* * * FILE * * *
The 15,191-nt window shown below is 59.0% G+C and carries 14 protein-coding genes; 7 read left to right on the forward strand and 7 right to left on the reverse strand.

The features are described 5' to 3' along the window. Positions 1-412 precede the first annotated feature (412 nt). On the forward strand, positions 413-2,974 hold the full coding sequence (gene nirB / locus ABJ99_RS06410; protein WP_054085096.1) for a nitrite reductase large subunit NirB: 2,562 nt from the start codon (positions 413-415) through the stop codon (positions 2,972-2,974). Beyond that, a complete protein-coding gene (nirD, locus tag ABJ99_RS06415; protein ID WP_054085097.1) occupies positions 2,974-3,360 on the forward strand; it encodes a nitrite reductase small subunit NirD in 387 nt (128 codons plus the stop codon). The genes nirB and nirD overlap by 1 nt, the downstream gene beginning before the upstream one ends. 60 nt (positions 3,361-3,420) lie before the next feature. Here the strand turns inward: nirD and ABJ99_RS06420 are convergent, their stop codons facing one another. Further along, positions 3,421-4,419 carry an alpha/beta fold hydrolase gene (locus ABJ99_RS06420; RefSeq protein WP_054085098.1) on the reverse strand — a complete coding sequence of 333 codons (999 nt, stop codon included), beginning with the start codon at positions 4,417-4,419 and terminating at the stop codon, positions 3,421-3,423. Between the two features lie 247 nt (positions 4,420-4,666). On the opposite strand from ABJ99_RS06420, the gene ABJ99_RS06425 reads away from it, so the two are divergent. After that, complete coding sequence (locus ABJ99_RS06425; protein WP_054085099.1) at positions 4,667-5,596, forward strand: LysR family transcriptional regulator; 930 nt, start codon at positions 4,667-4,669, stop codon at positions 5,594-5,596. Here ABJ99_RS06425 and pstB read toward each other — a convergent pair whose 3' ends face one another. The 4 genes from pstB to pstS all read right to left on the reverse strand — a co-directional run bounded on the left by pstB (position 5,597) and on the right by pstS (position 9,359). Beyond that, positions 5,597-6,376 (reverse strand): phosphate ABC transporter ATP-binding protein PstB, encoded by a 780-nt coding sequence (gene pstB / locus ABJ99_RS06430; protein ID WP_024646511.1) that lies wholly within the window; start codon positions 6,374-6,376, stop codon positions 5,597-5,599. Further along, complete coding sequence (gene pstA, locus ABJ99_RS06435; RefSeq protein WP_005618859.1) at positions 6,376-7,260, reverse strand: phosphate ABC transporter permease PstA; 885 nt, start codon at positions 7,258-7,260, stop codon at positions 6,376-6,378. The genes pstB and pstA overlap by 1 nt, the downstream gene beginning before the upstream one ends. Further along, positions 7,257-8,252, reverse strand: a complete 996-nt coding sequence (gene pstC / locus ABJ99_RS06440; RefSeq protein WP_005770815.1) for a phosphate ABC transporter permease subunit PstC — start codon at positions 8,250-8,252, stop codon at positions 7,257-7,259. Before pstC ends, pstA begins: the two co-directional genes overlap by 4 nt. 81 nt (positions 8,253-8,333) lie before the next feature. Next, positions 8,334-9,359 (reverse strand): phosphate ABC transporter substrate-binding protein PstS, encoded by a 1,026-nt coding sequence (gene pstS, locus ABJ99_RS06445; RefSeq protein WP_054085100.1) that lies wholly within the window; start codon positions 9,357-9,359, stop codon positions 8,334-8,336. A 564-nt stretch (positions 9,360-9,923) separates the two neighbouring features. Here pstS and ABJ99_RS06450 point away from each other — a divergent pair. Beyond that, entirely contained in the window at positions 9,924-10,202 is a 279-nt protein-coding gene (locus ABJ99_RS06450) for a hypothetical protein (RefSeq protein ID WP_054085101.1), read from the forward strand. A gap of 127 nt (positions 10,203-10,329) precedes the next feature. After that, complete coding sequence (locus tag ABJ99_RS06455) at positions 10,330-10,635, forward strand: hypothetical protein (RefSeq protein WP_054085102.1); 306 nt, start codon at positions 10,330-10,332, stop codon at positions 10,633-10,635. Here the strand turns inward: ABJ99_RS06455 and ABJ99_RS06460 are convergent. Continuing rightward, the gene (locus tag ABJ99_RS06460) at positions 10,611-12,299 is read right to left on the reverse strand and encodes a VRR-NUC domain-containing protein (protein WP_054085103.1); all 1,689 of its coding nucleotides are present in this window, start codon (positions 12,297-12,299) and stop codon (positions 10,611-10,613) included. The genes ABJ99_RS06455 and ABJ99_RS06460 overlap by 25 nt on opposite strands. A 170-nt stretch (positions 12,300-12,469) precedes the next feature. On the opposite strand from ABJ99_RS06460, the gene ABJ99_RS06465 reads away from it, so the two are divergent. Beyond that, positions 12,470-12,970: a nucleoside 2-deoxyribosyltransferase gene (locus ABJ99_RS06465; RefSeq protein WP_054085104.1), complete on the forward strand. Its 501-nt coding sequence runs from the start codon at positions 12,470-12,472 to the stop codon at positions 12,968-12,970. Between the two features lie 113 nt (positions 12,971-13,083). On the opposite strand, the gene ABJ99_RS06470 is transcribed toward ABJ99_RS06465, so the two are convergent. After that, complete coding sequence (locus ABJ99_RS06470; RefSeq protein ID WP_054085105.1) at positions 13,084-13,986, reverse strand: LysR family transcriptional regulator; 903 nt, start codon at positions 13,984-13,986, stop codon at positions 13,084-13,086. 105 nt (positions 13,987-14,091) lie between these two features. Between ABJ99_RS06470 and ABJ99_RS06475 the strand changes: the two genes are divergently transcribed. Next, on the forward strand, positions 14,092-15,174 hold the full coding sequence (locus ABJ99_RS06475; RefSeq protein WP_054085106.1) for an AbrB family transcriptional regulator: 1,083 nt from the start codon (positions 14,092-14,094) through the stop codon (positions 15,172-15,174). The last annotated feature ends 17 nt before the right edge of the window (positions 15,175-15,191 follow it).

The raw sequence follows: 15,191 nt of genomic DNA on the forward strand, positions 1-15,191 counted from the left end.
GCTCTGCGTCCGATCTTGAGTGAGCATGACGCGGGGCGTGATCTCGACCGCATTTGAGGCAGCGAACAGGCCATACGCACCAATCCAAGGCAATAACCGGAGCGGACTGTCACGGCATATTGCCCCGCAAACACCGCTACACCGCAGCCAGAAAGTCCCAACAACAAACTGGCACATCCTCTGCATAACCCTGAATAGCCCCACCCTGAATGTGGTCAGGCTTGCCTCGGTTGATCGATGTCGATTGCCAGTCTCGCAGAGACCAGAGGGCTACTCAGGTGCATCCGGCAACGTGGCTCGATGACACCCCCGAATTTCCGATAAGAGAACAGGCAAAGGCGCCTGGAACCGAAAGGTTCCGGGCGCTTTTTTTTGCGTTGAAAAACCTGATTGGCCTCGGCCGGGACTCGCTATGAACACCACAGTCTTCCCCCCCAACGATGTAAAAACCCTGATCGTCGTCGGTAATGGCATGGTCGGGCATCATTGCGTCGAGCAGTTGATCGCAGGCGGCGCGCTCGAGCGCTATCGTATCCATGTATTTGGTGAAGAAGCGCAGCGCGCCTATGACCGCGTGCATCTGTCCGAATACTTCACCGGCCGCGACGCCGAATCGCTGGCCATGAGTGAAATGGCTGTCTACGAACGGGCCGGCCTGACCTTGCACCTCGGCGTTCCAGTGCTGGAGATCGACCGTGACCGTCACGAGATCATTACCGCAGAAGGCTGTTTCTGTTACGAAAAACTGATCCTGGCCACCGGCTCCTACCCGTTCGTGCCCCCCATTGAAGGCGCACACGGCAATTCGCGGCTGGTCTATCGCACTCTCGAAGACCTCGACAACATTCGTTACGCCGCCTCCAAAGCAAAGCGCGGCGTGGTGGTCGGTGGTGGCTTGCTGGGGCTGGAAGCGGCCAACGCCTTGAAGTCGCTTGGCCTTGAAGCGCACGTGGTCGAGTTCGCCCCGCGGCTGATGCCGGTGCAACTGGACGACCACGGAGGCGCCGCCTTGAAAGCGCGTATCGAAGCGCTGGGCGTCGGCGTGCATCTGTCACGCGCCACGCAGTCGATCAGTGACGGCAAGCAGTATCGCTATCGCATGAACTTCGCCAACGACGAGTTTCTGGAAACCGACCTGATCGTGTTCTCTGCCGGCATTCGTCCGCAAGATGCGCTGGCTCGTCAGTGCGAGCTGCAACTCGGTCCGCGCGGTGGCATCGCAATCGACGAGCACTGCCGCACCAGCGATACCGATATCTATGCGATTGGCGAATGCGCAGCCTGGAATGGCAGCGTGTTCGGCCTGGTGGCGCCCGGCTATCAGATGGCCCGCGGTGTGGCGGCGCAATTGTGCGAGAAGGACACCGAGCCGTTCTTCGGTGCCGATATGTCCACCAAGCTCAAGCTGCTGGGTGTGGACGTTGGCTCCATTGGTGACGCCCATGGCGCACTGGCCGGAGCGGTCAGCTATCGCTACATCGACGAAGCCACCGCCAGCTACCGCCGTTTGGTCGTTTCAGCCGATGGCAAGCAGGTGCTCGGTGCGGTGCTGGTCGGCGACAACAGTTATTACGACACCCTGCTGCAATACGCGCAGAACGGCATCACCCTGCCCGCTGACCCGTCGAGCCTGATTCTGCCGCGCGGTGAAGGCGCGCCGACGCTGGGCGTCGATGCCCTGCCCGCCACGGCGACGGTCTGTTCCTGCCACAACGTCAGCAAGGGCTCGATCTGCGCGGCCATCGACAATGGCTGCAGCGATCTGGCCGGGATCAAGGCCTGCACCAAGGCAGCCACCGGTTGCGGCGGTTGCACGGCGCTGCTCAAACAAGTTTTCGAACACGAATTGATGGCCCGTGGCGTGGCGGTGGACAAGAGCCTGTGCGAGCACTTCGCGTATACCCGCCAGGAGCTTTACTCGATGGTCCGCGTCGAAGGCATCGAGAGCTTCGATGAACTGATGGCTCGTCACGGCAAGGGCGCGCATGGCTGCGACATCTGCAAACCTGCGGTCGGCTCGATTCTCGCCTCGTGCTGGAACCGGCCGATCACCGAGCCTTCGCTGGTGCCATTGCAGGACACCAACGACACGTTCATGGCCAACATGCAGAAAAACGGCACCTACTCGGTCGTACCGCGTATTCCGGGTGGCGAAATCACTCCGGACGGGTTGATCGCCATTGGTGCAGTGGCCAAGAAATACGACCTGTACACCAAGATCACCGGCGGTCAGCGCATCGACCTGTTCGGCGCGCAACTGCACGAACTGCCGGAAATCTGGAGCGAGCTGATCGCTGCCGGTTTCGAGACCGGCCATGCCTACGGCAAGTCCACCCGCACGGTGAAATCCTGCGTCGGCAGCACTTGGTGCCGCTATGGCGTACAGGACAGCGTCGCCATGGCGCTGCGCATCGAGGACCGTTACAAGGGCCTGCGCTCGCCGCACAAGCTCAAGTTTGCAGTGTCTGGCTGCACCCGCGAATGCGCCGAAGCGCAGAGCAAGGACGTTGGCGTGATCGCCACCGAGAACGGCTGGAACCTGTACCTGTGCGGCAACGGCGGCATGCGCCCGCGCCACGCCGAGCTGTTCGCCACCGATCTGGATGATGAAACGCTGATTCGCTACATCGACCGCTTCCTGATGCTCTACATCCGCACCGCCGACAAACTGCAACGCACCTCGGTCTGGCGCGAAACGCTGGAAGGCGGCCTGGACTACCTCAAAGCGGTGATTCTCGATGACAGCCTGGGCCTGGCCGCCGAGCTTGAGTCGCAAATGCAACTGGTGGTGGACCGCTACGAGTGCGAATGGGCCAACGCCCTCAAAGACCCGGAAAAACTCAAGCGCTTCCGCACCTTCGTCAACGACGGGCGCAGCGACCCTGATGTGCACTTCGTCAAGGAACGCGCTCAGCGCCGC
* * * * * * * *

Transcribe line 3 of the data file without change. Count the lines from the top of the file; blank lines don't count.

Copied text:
The raw sequence follows: 15,191 nt of genomic DNA on the forward strand, positions 1-15,191 counted from the left end.